St Luke’s Garden

I often visit St Luke’s Garden in Greenwich Village ( It is very small but lovely little oasis. A quiet place where people come to sit, read or stroll through.
When I passed by and saw the beautiful fall berries and flowers I had to go home to get my camera.

22 thoughts on “St Luke’s Garden

  1. Steve Schwartzman 2015-12-01 / 9:51 am

    After seeing the picture of the beautyberry, which is native, I was reminded that three years ago I visited the High Line for the first (and only) time and was disappointed that many of the plants I saw there weren’t native to New York. Only then did I notice that the pictures above and to the side of the beautyberry in your post are from the HIgh Line and aren’t native plants.


    • Sherry Lynn Felix 2015-12-01 / 10:13 am

      Only the rose was photographed on the High Line. I also saw roses in the St Luke’s Garden but the one taken on the Highline came out better, so I used that one instead. Sorry if I confused you.
      I agree, the High Line should stick to native NY plants in keeping with the original plants that seeded naturally there. According to them they are doing that


  2. Seenorway 2015-11-26 / 7:05 am

    Thank you for subscribing to my blog! Hedre you’ll find more than 5000 pictures from Norway and Norwegian nature, mostly in ‘full screen’. New pictures are posted on a regular basis.
    Please enjoy!


  3. Lee 2015-11-20 / 9:40 am

    Great photos and thanks for following my blog.


  4. Jet Eliot 2015-11-10 / 6:15 pm

    What a wonderful and peaceful place, Sherry. I’m so glad you went back for your camera, as I really enjoyed your photos. And I saw from the link they have counted 100 bird species there too — how marvelous!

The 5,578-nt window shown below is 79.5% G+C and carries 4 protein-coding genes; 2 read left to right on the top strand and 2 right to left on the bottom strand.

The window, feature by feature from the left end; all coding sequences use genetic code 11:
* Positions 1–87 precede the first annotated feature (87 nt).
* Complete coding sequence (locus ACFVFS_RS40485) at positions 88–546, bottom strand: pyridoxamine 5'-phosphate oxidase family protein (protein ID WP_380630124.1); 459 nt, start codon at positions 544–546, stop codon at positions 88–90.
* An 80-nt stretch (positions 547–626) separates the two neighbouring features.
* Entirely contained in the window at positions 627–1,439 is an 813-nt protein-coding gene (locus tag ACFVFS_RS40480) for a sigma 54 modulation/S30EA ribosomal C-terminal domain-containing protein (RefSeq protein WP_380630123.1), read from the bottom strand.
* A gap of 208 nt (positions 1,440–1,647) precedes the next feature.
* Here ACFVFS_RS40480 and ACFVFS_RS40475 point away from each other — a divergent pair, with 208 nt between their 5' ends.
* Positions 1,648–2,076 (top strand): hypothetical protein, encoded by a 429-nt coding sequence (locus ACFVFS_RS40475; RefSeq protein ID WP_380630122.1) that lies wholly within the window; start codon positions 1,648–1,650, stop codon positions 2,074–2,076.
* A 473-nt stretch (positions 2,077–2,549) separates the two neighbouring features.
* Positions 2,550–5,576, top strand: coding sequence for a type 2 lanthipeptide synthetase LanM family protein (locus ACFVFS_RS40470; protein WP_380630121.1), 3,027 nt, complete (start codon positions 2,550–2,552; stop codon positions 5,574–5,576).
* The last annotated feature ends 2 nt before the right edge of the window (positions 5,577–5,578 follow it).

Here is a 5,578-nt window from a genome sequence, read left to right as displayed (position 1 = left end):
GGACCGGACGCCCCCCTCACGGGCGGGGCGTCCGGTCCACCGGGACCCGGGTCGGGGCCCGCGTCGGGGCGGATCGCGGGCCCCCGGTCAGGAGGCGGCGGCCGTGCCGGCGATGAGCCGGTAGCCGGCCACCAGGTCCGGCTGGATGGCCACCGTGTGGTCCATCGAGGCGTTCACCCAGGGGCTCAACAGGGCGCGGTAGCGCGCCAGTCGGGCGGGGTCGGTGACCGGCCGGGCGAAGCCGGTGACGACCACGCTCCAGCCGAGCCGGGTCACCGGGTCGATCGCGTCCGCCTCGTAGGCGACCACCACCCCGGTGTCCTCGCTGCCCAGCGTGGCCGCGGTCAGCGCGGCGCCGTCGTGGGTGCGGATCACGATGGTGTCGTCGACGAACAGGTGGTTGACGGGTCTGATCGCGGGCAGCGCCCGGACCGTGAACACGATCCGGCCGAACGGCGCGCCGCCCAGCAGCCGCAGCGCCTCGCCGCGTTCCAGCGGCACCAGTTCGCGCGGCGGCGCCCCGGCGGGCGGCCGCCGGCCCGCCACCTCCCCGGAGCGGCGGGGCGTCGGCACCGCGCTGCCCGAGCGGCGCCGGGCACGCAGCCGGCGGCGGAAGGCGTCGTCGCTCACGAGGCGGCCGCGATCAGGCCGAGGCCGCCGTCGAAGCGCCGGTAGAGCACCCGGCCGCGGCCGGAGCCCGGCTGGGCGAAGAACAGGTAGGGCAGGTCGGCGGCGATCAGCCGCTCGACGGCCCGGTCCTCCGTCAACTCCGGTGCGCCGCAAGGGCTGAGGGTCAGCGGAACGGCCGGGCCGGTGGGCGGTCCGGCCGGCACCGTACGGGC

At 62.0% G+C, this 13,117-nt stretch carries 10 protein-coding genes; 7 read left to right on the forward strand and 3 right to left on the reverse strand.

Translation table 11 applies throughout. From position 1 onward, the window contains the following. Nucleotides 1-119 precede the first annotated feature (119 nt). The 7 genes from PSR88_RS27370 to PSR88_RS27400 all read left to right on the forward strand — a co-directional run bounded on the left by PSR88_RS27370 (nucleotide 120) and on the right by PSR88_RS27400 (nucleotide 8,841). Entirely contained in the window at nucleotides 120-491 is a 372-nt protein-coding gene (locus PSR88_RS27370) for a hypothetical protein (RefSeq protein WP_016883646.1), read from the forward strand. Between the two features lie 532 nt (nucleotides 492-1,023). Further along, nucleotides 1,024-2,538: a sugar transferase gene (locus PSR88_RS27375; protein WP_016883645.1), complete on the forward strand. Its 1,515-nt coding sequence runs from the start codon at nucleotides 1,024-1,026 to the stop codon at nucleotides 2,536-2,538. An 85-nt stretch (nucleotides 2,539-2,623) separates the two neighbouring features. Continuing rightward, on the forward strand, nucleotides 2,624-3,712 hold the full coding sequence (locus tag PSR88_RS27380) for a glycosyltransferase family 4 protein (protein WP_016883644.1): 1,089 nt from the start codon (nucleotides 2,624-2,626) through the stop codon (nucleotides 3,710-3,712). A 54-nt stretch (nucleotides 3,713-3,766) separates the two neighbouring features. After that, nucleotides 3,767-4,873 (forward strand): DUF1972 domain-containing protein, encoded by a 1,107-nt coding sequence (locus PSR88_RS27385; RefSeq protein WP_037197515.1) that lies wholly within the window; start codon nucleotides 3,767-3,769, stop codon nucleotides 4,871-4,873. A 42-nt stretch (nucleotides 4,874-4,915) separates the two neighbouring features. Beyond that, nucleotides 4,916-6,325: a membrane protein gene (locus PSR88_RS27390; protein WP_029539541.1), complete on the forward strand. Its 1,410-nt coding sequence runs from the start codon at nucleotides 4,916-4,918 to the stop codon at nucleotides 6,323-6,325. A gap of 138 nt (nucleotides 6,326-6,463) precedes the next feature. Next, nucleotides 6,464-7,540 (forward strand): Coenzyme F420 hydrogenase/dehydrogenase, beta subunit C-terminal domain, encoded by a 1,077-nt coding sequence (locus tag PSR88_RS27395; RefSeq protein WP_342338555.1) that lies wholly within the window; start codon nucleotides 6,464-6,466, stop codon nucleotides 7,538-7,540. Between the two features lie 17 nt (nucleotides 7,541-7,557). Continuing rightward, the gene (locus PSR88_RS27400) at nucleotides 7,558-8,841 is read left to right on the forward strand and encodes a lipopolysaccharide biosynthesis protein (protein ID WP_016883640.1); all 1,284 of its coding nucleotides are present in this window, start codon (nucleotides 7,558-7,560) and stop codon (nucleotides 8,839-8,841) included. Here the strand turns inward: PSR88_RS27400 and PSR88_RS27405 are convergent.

• Sherry Lynn Felix 2015-11-11 / 6:08 pm

      Thank you so much Jet. There is a local birder who writes stories about the birds he sees in a local paper who visits St Luke’s Garden a lot. Manhattan is a catch all during migration.

      Liked by 1 person

  5. Barbara Bryan 2015-11-07 / 11:09 am

    Lucky you to have this in your neighborhood!

    Those purple berries….that color purple can’t be their true purple, can it???



  6. Midwestern Plant Girl 2015-11-07 / 9:27 am

    Ah! Well, in the future, if I don’t see a name under the photo, I will comment with anything I can ID 😉
    Iron= need better photo to ID.
    Oakleaf hydra – quercifolia
    Pink = weigela possibly
    Purple fuzzy = something in mint family (square stems). Salvia, nepeta… 😃

    Liked by 1 person

    • Sherry Lynn Felix 2015-11-07 / 10:26 am

      I’ll be going to London this December. If that is the one with the Greenwich Observatory I will try to visit it again. As a cartographer I love the place. I will be in N11.

      Liked by 1 person

      • Midwestern Plant Girl 2015-11-08 / 6:57 am

        Wow! A cartographer. That is a great talent!
        I’ve always felt the cartographers in early times were the human gods of the land. It was their feather pens that would make or break a nation. I’ve read how victorious countries would kill cartographers and destroy the maps other nations drew and implement their own maps, usually bloating their boundries. Very interesting history!

        Liked by 1 person

  7. Midwestern Plant Girl 2015-11-07 / 7:55 am

    Very beautiful captures there! I really like the purple beauty berry. I want one for my garden. Birds and furries love it and they can be made into jam.


    • Sherry Lynn Felix 2015-11-07 / 8:21 am

      Thanks for the compliment and the name. Now I can put the Latin name fro American Beautyberry (Callicarpa americana) in the metadata. 🙂

      Liked by 1 person

  8. Beautywhizz 2015-11-07 / 7:42 am

    Wow, beautiful photos. I visit Greenwich Park quite often but didn’t know this garden, must visit next time.


Leave a Reply

Fill in your details below or click an icon to log in: Logo

You are commenting using your account. Log Out /  Change )

Twitter picture

You are commenting using your Twitter account. Log Out /  Change )

Facebook photo

You are commenting using your Facebook account. Log Out /  Change )

Connecting to %s

This site uses Akismet to reduce spam. Learn how your comment data is processed.